At The Daily Beast, James Kirchick blasts the new Ron Paul Institute for being “comprised of anti-Semites, 9/11 truthers, and dictator lovers.” Kirchick goes astray on a number of claims, but at one point he links to a piece by former CIA official Michael Scheuer published at Antiwar.com in 2008. Since this is our turf, I thought I’d point out that Kirchick pretty blatantly distorts what Scheuer wrote.
Also on Paul’s board are prominent former government officials who claim that American Jews constitute a “fifth column” aimed at subverting American foreign policy in the interests of Israel. Michael Scheuer, a former CIA intelligence officer, has used this precise phrase, alleging that a long list of individuals, organizations, and publications are “intent on involving 300 million Americans in other people’s religious wars.”
This re-litigates the controversy in the lead up to Chuck Hagel’s confirmation over his comments about “the Jewish lobby” intimidating legislators on Capitol Hill. That opened up a can of worms about whether it should instead be called the “Israel lobby.” That’s a fine debate to have, but Kirchick makes it seem like Scheuer wrote/believes that “American Jews” constitute a fifth column aimed at promoting a pro-Israel foreign policy. This is a distortion.
Here is Scheuer’s quote in full:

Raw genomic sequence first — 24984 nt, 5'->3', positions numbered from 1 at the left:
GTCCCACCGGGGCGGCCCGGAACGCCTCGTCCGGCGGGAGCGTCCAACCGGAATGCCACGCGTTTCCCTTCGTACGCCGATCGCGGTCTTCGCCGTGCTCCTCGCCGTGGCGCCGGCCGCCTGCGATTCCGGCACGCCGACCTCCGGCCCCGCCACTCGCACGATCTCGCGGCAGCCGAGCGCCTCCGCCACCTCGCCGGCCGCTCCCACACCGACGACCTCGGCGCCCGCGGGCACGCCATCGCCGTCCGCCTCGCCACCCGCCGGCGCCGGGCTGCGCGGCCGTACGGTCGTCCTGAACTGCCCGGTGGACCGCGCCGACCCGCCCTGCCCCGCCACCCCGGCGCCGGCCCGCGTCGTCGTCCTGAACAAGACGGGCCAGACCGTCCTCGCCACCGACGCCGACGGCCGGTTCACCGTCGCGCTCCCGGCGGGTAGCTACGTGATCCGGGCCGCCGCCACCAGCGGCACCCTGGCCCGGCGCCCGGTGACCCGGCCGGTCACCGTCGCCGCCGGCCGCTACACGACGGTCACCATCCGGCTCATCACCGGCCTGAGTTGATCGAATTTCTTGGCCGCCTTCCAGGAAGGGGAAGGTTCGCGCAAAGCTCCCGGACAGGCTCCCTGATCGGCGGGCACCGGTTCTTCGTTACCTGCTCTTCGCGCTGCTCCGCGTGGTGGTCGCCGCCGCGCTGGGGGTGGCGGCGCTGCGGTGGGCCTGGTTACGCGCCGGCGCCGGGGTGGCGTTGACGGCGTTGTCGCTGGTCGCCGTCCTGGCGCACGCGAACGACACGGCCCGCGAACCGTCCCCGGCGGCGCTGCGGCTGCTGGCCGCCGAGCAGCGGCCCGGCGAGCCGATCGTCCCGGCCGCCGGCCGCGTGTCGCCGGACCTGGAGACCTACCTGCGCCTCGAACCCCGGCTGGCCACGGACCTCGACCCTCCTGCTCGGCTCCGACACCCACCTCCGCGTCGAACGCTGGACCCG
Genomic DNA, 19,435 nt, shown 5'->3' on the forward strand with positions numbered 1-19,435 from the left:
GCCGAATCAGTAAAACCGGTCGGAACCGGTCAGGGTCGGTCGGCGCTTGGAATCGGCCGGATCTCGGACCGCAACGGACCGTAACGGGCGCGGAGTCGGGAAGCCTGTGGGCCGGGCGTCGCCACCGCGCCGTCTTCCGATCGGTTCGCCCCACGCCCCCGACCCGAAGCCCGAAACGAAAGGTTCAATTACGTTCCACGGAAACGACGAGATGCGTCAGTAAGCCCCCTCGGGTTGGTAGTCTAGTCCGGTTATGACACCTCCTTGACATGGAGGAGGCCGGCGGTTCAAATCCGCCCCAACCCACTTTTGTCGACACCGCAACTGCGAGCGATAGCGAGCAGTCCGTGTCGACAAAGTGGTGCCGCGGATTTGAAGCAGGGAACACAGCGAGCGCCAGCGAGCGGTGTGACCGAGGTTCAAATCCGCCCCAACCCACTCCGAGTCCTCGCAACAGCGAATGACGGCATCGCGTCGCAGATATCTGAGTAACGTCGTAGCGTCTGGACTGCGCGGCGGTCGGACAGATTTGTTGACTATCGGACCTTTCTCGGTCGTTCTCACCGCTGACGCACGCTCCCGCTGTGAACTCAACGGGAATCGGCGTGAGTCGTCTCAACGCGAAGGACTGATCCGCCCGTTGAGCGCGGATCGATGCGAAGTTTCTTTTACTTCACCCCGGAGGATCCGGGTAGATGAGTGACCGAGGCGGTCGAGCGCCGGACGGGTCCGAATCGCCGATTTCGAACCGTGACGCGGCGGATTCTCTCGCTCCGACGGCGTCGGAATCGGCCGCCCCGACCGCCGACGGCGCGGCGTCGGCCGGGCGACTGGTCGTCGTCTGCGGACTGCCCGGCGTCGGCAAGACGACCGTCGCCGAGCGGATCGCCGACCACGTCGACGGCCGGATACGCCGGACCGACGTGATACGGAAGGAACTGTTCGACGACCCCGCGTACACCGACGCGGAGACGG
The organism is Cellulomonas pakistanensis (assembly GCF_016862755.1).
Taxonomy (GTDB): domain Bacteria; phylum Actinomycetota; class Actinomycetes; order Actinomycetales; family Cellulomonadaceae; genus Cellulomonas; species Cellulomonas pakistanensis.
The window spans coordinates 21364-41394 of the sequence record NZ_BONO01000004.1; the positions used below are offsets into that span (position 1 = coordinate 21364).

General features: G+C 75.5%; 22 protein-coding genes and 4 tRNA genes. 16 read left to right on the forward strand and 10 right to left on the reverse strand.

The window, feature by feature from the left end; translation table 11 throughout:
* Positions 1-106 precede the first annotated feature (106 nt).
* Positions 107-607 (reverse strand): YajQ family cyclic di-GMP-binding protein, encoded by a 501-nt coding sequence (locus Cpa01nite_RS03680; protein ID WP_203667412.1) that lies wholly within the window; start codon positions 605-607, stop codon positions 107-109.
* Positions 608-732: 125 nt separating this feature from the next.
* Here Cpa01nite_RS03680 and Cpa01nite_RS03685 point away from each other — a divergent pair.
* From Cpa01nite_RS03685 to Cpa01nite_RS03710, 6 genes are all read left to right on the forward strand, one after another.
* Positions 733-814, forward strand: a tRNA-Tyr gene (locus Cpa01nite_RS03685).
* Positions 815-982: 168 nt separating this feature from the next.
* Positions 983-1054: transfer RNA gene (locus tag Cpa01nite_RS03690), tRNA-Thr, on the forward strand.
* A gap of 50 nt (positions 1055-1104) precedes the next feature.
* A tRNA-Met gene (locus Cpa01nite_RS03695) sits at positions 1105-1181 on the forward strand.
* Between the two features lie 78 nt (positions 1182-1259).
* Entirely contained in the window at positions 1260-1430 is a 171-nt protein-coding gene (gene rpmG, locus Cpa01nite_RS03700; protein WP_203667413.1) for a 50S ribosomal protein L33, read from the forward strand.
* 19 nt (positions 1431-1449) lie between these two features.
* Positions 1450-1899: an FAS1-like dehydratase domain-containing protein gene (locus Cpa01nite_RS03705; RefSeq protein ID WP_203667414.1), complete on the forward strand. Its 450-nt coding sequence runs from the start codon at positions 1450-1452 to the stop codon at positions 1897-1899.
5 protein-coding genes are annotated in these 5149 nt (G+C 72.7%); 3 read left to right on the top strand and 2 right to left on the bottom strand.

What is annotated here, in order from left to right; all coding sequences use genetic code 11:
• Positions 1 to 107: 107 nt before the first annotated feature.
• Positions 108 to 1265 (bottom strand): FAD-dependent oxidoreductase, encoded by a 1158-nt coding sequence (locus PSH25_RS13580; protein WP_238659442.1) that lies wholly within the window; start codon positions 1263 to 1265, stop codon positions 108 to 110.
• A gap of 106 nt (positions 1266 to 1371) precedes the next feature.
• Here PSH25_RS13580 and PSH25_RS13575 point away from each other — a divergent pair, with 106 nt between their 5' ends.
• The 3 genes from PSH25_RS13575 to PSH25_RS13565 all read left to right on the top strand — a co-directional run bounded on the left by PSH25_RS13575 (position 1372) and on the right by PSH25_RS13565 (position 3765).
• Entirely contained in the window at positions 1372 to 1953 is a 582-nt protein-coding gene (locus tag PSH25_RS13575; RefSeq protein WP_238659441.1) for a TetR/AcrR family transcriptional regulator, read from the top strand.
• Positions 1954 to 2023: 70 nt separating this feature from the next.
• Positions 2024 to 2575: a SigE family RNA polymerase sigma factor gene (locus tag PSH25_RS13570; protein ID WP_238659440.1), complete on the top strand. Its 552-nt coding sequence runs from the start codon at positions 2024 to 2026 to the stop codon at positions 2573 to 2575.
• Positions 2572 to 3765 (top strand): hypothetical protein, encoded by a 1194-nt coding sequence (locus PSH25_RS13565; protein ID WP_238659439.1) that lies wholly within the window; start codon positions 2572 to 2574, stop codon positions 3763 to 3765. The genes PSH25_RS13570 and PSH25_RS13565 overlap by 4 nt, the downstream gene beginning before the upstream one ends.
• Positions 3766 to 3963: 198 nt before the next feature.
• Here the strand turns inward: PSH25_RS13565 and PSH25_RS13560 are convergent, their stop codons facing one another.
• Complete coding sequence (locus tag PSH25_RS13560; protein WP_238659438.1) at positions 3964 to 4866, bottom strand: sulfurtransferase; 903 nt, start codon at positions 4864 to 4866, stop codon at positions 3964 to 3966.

American Israel-firsters have long since dropped any pretense of loyalty to the United States and its genuine national interests. They have moved brazenly into the Israel first, last, and always camp. Sen. Joseph Lieberman, Norman Podhoretz, Victor Davis Hanson, the Rev. Franklin Graham, Alan Dershowitz, Rudy Giuliani, Douglas Feith, the Rev. Rod Parsley, Paul Wolfowitz, James Woolsey, Bill Kristol, the Rev. John Hagee, and the thousands of wealthy supporters of the American Israel Public Affairs Committee (AIPAC) appear to care about the United States only so far as Washington is willing to provide immense, unending funding and the lives of young U.S. service personnel to protect Israel. These individuals and their all-for-Israel journals –Commentary, National Review, the Weekly Standard, and the Wall Street Journal – amount to nothing less than a fifth column intent on involving 300 million Americans in other peoples’ religious wars, making them pay and bleed to protect a nation in which the United States has no genuine national security interest at stake.
Half of the names Scheuer mentioned are not Jewish, and last time I checked, one doesn’t need to be Jewish to donate to AIPAC. Scheuer even criticizes the predictable habit of his detractors to “identify their critics as anti-Semites.” Kirchick no less predictably satisfies that propensity five years after the piece was written.
Scheuer’s argument is clear enough without being distorted by Kirchick – namely, that the pro-Israel lobby is one of the most powerful, influential, and effective in Washington. Realists like Scheuer, as well as equally highly respected academics like John Mearsheimer and Stephen Walt, among countless others, merely point out that the systematic compliance with Israel’s interests in US foreign policy and American politics generally conflicts with core US interests.
That is a political argument. It is an academic argument. It is not some spooky, anti-Semitic conspiracy theory, as Kirchick might have us believe.